Egypt PM Dispute Stalls Government, Islamists Call More Protests
Egypt's political transition after President Mohamed Morsi was ousted by the military stumbled at the first hurdle, after the choice of liberal politician Mohamed ElBaradei as interim prime minister was thrown into doubt by Islamist objections.
ElBaradei's nomination had been confirmed by several sources and state media on Saturday, but just before midnight a presidential spokesman told reporters that the prime minister had not in fact been chosen.
The abrupt U-turn came amid opposition to the appointment by the Nour Party, Egypt's second Islamist force after Morsi's Muslim Brotherhood movement, highlighting the challenge the military faces in finding consensus among liberals and conservatives on who should run the country.
(Read More: Why Washington Is Aloof on Egypt Crisis)
Clashes between tens of thousands of pro- and anti-Morsi protesters swept the Arab world's most populous nation on Friday and at least 35 people were killed and more than 1,000 wounded.
The violence, which saw rival factions fighting street battles in central Cairo and many others cities and towns, underlined the pressing need for a swift political solution seen as inclusive to all.
"We extend our hand to everyone, everyone is a part of this nation," the spokesman told reporters. "The Muslim Brotherhood has plenty of opportunities to run for all elections including the coming presidential elections or the ones to follow."
Minutes after he spoke, state media reported that the public prosecutor ordered that four top Brotherhood leaders held this week be detained for a further 15 days on accusations that they incited violence against protesters.
The four included Saad el-Katatni, head of the group's political wing, and Khairat El-Shater, its political strategist.
Islamist Support Crucial
The Brotherhood has said it wants nothing to do with the military's plans for a new interim government. It believes Morsi should be reinstated, and has pledged to keep protesting until he is.
The Nour Party, however, had agreed to the army-backed transition plan leading to new elections. Its withdrawal from the process would strip that plan of vital Islamist support.
And following the Nour rejection, the interim administration headed by Adli Mansour delayed naming the new prime minister.
On Sunday, people were still reeling from one of the bloodiest days in over two years of tumultuous upheaval since autocrat Hosni Mubarak, who ruled for 30 years, was toppled in a popular uprising that was part of the 2011 "Arab Spring".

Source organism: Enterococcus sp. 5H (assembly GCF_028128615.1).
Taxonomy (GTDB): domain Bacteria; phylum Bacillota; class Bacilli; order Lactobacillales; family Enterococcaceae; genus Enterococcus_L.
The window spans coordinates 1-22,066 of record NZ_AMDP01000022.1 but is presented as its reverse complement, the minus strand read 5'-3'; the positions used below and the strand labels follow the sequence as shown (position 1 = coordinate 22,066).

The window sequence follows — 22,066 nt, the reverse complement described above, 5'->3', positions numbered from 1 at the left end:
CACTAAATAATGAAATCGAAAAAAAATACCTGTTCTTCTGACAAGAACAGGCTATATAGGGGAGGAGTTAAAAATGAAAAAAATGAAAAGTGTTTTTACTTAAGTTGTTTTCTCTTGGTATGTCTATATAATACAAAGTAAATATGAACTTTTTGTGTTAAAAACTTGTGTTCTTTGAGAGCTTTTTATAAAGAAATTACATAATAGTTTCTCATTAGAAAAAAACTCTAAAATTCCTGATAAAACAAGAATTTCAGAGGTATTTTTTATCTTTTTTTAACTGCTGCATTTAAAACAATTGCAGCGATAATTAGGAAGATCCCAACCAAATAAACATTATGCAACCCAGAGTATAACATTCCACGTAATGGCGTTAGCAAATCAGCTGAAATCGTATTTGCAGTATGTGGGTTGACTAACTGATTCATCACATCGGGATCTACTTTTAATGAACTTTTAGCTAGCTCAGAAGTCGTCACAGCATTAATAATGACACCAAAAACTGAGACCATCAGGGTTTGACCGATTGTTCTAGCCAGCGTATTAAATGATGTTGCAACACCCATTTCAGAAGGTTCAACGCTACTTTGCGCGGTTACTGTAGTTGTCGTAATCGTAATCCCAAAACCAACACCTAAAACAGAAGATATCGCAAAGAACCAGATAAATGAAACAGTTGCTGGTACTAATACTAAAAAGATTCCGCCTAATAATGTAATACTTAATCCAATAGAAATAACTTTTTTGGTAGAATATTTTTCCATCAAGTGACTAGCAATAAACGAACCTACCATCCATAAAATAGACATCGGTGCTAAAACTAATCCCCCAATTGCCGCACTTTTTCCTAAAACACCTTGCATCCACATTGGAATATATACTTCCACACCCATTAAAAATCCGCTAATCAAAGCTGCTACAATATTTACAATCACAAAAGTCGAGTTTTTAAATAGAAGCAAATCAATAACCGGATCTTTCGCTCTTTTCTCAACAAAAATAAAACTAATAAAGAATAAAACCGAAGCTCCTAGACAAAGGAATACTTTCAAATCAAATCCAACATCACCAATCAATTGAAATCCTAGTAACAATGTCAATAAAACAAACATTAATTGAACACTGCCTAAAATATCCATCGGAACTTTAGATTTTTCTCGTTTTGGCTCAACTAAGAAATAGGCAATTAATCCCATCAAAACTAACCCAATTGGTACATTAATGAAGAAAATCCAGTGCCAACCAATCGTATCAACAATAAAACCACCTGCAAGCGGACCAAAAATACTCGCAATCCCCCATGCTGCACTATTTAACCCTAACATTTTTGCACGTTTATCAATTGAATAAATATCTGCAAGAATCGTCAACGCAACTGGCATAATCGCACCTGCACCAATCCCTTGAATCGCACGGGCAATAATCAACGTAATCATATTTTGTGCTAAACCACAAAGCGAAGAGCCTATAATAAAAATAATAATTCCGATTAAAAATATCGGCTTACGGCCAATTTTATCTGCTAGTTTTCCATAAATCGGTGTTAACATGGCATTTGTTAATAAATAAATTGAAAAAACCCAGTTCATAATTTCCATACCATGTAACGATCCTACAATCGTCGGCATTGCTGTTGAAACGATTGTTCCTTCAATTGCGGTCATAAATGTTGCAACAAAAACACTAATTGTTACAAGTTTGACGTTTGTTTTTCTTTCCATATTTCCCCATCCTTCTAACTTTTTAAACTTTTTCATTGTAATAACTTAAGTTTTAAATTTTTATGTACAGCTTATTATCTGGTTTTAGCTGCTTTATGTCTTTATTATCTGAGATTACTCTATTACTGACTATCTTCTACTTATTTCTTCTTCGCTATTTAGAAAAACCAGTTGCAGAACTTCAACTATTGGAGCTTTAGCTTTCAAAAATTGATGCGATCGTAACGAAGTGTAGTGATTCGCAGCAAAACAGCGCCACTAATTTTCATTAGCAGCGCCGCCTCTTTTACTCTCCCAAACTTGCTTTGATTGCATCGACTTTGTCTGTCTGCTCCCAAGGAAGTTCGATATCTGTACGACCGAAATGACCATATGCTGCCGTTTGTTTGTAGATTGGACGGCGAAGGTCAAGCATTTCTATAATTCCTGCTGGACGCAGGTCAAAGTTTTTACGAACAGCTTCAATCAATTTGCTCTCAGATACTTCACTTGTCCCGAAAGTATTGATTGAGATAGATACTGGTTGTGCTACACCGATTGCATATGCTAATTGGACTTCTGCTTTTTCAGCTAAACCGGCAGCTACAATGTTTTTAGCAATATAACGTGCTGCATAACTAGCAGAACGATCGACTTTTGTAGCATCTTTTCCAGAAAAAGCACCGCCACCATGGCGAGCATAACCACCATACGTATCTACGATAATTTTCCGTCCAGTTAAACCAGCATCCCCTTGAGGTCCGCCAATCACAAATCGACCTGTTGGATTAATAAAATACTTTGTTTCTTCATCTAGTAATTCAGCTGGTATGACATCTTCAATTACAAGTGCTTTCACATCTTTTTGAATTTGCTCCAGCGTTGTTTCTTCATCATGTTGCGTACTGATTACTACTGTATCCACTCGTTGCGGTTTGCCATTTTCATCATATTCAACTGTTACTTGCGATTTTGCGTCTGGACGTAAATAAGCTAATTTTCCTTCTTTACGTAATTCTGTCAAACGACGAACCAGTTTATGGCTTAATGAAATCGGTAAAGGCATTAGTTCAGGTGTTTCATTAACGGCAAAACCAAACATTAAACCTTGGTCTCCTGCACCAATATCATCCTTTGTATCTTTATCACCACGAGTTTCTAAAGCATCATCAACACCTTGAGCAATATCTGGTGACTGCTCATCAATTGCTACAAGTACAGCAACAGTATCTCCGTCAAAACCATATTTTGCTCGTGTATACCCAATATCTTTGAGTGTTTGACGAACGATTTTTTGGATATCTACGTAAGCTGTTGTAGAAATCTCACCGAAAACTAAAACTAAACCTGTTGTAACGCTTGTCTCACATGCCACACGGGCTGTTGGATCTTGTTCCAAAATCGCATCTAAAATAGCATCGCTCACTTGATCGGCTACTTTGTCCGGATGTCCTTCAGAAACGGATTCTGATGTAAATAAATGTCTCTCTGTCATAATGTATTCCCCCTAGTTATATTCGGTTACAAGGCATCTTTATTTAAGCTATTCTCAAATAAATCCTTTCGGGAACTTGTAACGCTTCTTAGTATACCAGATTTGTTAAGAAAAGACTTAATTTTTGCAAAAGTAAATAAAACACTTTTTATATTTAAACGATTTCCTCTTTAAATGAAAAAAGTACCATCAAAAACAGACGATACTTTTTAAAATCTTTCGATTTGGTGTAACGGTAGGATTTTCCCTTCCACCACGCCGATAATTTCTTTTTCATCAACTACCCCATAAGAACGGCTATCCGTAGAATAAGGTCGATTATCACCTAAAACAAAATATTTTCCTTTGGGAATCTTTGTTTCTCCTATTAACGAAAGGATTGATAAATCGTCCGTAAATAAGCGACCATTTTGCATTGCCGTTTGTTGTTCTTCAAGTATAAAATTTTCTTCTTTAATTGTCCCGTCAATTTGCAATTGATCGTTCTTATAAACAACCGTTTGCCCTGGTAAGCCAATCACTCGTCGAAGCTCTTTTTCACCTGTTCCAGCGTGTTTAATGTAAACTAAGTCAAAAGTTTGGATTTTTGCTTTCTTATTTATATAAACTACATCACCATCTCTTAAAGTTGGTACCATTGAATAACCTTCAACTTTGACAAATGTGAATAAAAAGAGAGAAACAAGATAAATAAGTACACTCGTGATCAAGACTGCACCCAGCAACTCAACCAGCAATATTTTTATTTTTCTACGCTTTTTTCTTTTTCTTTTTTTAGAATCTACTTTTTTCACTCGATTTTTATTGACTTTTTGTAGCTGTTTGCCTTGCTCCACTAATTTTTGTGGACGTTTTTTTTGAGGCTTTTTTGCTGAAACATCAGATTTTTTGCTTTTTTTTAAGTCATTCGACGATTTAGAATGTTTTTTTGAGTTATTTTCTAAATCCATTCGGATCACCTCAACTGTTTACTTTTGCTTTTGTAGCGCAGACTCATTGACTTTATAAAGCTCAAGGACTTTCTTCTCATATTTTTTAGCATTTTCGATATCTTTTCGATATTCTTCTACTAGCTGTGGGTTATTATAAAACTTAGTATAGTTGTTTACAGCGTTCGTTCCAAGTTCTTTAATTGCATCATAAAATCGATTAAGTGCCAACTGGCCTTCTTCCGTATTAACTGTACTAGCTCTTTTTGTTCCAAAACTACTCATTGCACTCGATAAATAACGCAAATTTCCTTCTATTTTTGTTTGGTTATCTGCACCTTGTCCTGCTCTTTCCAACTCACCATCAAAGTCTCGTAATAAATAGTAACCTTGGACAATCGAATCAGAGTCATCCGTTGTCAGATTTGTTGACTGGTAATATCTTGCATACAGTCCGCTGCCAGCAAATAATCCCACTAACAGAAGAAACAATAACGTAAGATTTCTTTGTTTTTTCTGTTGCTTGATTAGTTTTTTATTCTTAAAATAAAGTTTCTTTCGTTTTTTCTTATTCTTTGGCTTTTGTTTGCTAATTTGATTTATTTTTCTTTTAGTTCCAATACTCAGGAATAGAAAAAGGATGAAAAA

(Read More: Mayhem in Cairo as Morsi Backers Fight for Return)
The Brotherhood called for another day of protest on Sunday, meaning that relative calm on Saturday may prove to be only a temporary lull.
Huge protests were staged on June 30 to pressure Morsi into resigning amid growing anger at economic stagnation and the perception among many that the Brotherhood was seeking to take control of every part of the state - a charge it fiercely denies.
Millions took to the streets to cheer his ouster on Wednesday, but for many Islamists it was a bitter reversal that raised fears of a return to the suppression they endured for decades under autocratic rulers.
The military said it had not carried out a coup, but merely enforced the will of the people.
The events of the last week have raised alarm among Egypt's allies in the West, including main aid donors the United States and the European Union, and in Israel, with which Egypt has had a U.S.-backed peace treaty since 1979.
On Saturday, President Barack Obama condemned the violence, and said the United States was not working with any particular party or group in Egypt.
Washington has not condemned the military takeover or called it a coup, prompting suspicion within the Brotherhood that it tacitly supports the overthrow of the country's first freely elected president.
(Read More:Scenes From the Egyptian Protests)
Obama has ordered a review to determine whether annual U.S. assistance of $1.5 billion, most which goes to the Egyptian military, should be cut off as required by law if a country's military ousts a democratically elected leader.
U.S. Defense Secretary Chuck Hagel held three conversations with the head of Egypt's armed forces on Friday and Saturday, emphasizing the need for "a peaceful civilian transition in Egypt," the Pentagon said on Saturday.
"He also noted the importance of security for the Egyptian people, Egypt's neighbours, and the region," Pentagon spokesman George Little said in a statement, without characterizing the reaction of Egyptian General Abdel Fattah al-Sisi.
Egypt can ill afford to lose foreign aid. The country appears headed for a looming funding crunch unless it can quickly access money from overseas. The local currency has lost 11 percent of its value since late last year.
Newspapers on Saturday quoted ElBaradei as saying he expected Gulf Arab monarchies that were hostile to the Brotherhood's rule to offer financial support to the new authorities.
Only gas-rich Qatar provided substantial funds to Mursi's government, totalling $7 billion in loans and grants. Turkey and Libya also provided smaller loans and deposits.